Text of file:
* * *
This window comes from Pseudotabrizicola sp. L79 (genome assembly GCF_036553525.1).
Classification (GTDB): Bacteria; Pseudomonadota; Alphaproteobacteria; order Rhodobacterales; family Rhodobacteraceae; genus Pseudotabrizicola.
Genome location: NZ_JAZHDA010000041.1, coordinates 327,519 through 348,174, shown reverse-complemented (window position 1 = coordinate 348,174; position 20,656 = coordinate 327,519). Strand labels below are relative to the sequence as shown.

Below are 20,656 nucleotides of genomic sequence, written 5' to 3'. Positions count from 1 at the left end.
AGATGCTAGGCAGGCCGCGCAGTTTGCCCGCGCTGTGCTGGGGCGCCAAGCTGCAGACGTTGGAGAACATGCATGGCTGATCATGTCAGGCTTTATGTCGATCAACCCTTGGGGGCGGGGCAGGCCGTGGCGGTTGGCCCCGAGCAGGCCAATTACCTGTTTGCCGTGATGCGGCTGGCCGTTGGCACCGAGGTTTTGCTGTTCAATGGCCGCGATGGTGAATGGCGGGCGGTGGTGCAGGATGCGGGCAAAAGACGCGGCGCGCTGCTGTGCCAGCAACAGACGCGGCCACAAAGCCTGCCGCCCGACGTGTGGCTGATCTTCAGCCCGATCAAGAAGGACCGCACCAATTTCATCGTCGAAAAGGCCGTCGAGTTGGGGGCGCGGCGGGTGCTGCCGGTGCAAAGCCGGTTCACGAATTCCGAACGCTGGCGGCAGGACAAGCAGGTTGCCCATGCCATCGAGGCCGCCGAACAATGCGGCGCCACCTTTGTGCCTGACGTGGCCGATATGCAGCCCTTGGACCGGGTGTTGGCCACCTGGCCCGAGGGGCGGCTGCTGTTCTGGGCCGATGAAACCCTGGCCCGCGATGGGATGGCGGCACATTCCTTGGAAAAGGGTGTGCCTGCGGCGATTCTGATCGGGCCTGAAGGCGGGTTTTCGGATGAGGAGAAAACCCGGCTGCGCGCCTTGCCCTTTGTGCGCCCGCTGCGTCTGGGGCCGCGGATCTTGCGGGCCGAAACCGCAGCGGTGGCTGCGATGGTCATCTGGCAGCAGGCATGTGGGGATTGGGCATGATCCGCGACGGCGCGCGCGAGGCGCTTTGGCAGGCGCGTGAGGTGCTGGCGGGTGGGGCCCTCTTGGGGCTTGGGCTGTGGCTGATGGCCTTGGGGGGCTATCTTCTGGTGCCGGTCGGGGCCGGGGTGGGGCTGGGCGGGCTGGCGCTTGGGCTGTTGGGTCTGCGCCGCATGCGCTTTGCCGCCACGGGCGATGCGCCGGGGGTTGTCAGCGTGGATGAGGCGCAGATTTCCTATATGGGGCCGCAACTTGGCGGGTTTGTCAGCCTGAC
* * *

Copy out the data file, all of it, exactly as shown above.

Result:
This window comes from Pseudotabrizicola sp. L79 (genome assembly GCF_036553525.1).
Classification (GTDB): Bacteria; Pseudomonadota; Alphaproteobacteria; order Rhodobacterales; family Rhodobacteraceae; genus Pseudotabrizicola.
Genome location: NZ_JAZHDA010000041.1, coordinates 327,519 through 348,174, shown reverse-complemented (window position 1 = coordinate 348,174; position 20,656 = coordinate 327,519). Strand labels below are relative to the sequence as shown.

Below are 20,656 nucleotides of genomic sequence, written 5' to 3'. Positions count from 1 at the left end.
AGATGCTAGGCAGGCCGCGCAGTTTGCCCGCGCTGTGCTGGGGCGCCAAGCTGCAGACGTTGGAGAACATGCATGGCTGATCATGTCAGGCTTTATGTCGATCAACCCTTGGGGGCGGGGCAGGCCGTGGCGGTTGGCCCCGAGCAGGCCAATTACCTGTTTGCCGTGATGCGGCTGGCCGTTGGCACCGAGGTTTTGCTGTTCAATGGCCGCGATGGTGAATGGCGGGCGGTGGTGCAGGATGCGGGCAAAAGACGCGGCGCGCTGCTGTGCCAGCAACAGACGCGGCCACAAAGCCTGCCGCCCGACGTGTGGCTGATCTTCAGCCCGATCAAGAAGGACCGCACCAATTTCATCGTCGAAAAGGCCGTCGAGTTGGGGGCGCGGCGGGTGCTGCCGGTGCAAAGCCGGTTCACGAATTCCGAACGCTGGCGGCAGGACAAGCAGGTTGCCCATGCCATCGAGGCCGCCGAACAATGCGGCGCCACCTTTGTGCCTGACGTGGCCGATATGCAGCCCTTGGACCGGGTGTTGGCCACCTGGCCCGAGGGGCGGCTGCTGTTCTGGGCCGATGAAACCCTGGCCCGCGATGGGATGGCGGCACATTCCTTGGAAAAGGGTGTGCCTGCGGCGATTCTGATCGGGCCTGAAGGCGGGTTTTCGGATGAGGAGAAAACCCGGCTGCGCGCCTTGCCCTTTGTGCGCCCGCTGCGTCTGGGGCCGCGGATCTTGCGGGCCGAAACCGCAGCGGTGGCTGCGATGGTCATCTGGCAGCAGGCATGTGGGGATTGGGCATGATCCGCGACGGCGCGCGCGAGGCGCTTTGGCAGGCGCGTGAGGTGCTGGCGGGTGGGGCCCTCTTGGGGCTTGGGCTGTGGCTGATGGCCTTGGGGGGCTATCTTCTGGTGCCGGTCGGGGCCGGGGTGGGGCTGGGCGGGCTGGCGCTTGGGCTGTTGGGTCTGCGCCGCATGCGCTTTGCCGCCACGGGCGATGCGCCGGGGGTTGTCAGCGTGGATGAGGCGCAGATTTCCTATATGGGGCCGCAACTTGGCGGGTTTGTCAGCCTGAC